All of this gave us much to pray over and reflect upon, as we consider which parts of these words are for us to pursue as individuals and at Pathways. Much of it confirmed what we were already feeling; that we are stepping into a new day, and that there are exciting times, and times of change ahead. Our theme for 2020 is 'STEP INTO A NEW DAY!'
A very special moment happened at the end of August, as Rev John Huggins met to celebrate communion with Dave Cape and leaders from Pathways church at the Lenham chalk cross.
We have written in previous posts about how at Pathways Church, we have been involved in walking and praying with Dave Cape as he walks the Pilgrims Way between Winchester, Ramsgate, Canterbury and London. This is happening between 25th August - 29th September.
On the afternoon of 29th August, Dave and team reached the portion of the Pilgrims Way that passes along the North Downs above Lenham village.
As the team of walkers drew near to the cross, a heart-warming sight greeted them. A group of people could be seen walking up from Lenham Village to meet them on the way, the people spread out like ants in a line across the field as they walked up the hill. Among them were friends from Pathways, Jubilee church, and Rev John Huggins from the Len Valley benefice. The timing was perfect, as all converged at the cross at the same time.
The main purpose of gathering was to celebrate communion together, to remember Jesus and His love for everyone. We did this. Rev Huggins led us in a prayer, and we shared in the bread and wine. Afterwards Dave Cape knelt and washed the feet of both Dave Needham (from Pathways Church) and Rev John Huggins together in his bowl. They each placed one foot in the bowl. Then the act was reciprocated as they washed Dave Cape's feet. Washing feet like this reminds us of the servant love of Jesus Christ, and how we can serve one another.
In centuries past, relations between the different church denominations in the community have sometimes been strained, and even hostile at times. However in recent years, churches in the Len Valley (including Pathways and the Anglican churches) have developed good relations, and often help each other out, working together for the benefit of the community.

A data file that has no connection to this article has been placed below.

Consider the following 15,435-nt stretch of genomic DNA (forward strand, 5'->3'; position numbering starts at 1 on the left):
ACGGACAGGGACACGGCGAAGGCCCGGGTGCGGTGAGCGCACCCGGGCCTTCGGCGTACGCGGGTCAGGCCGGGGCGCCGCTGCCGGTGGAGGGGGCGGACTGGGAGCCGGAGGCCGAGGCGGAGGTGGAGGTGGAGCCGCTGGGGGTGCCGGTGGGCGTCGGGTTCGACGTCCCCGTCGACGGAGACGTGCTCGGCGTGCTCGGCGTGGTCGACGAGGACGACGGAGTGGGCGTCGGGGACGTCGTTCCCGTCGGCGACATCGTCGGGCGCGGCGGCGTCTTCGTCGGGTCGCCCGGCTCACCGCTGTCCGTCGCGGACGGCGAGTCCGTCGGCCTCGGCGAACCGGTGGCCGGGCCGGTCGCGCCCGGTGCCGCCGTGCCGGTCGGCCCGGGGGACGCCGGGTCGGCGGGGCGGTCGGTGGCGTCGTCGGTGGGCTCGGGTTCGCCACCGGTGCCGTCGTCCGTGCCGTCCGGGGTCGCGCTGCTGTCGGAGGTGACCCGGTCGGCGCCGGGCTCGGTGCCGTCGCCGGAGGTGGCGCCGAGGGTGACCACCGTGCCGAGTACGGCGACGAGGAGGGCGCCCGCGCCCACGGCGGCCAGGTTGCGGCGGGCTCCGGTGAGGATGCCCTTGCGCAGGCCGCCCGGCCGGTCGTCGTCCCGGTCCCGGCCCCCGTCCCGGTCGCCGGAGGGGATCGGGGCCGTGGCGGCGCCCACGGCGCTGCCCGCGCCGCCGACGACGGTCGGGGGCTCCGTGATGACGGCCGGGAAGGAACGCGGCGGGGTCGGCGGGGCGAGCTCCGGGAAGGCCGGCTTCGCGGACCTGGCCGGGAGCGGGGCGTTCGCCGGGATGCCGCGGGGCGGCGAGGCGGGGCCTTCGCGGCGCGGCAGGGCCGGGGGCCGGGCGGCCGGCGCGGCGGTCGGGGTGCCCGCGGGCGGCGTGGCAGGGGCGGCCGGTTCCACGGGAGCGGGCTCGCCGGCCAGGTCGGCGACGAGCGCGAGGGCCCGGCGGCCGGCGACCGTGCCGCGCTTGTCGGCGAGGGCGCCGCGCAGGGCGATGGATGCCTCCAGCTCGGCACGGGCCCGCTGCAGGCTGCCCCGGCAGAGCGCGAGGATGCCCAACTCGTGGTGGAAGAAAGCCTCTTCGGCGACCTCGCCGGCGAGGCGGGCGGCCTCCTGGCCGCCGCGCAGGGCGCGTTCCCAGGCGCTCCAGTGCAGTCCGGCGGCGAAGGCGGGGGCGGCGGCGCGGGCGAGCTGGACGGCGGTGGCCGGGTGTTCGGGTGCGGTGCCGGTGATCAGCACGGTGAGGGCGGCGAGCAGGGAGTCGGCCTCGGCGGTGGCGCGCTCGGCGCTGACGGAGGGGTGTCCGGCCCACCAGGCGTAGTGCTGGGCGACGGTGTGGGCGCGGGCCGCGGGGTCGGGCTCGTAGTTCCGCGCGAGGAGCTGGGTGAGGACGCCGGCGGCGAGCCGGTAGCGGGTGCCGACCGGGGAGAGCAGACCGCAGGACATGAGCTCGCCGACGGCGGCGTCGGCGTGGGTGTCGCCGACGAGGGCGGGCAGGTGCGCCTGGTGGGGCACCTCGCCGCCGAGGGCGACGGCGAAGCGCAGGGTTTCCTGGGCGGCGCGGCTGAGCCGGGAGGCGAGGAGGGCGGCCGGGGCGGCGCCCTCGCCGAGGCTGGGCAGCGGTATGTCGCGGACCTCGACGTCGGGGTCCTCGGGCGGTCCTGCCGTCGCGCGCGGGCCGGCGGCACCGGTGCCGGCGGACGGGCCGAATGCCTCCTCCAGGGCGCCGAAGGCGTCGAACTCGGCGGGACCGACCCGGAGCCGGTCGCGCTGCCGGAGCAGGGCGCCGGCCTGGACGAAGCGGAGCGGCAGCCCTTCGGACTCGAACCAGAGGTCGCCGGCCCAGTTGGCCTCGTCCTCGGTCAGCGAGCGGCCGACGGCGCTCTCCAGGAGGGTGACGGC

On the Saturday of the August bank holiday weekend, a group from Pathways joined with other churches from our Cluster at St Augustine's cross near Ramsgate. This marked the official celebration of the start of Walking the Way as written about in our previous post.
As a church we are supporting Dave Cape as he walks the entire Pilgrims way between Ramsgate, Canterbury, Winchester and London, carrying his Cross and Bowl. The Pilgrims Way passes right by our village of Lenham, so it carries a special significance for us.
St Augustine's cross can be found at Cliffsend near Ramsgate, and marks the point which is traditionally thought to be the site of St Augustine's landing on the shores of England in AD 597. A plaque by the cross read that Augustine "preached his first sermon to our countrymen thus he happily planted the Christian faith which marvellously spread throughout the whole of England".
We started our service with some worship, then Dave Cape shared a few words. Neil from Jubilee Church Maidstone told us a bit about the history of the site. We read some bible verses and prayed, before sharing communion together. We also buried a peg with some bible verses written on it in the ground. It was a special time and felt significant.
"Who may ascend the mountain of the Lord? Who may stand in his holy place? The one who has clean hands and a pure heart, who does not trust in an idol or swear by a false god.They will receive blessing from the Lord and vindication from God their Savior. Such is the generation of those who seek him, who seek your face, God of Jacob. Lift up your heads, you gates; be lifted up, you ancient doors, that the King of glory may come in."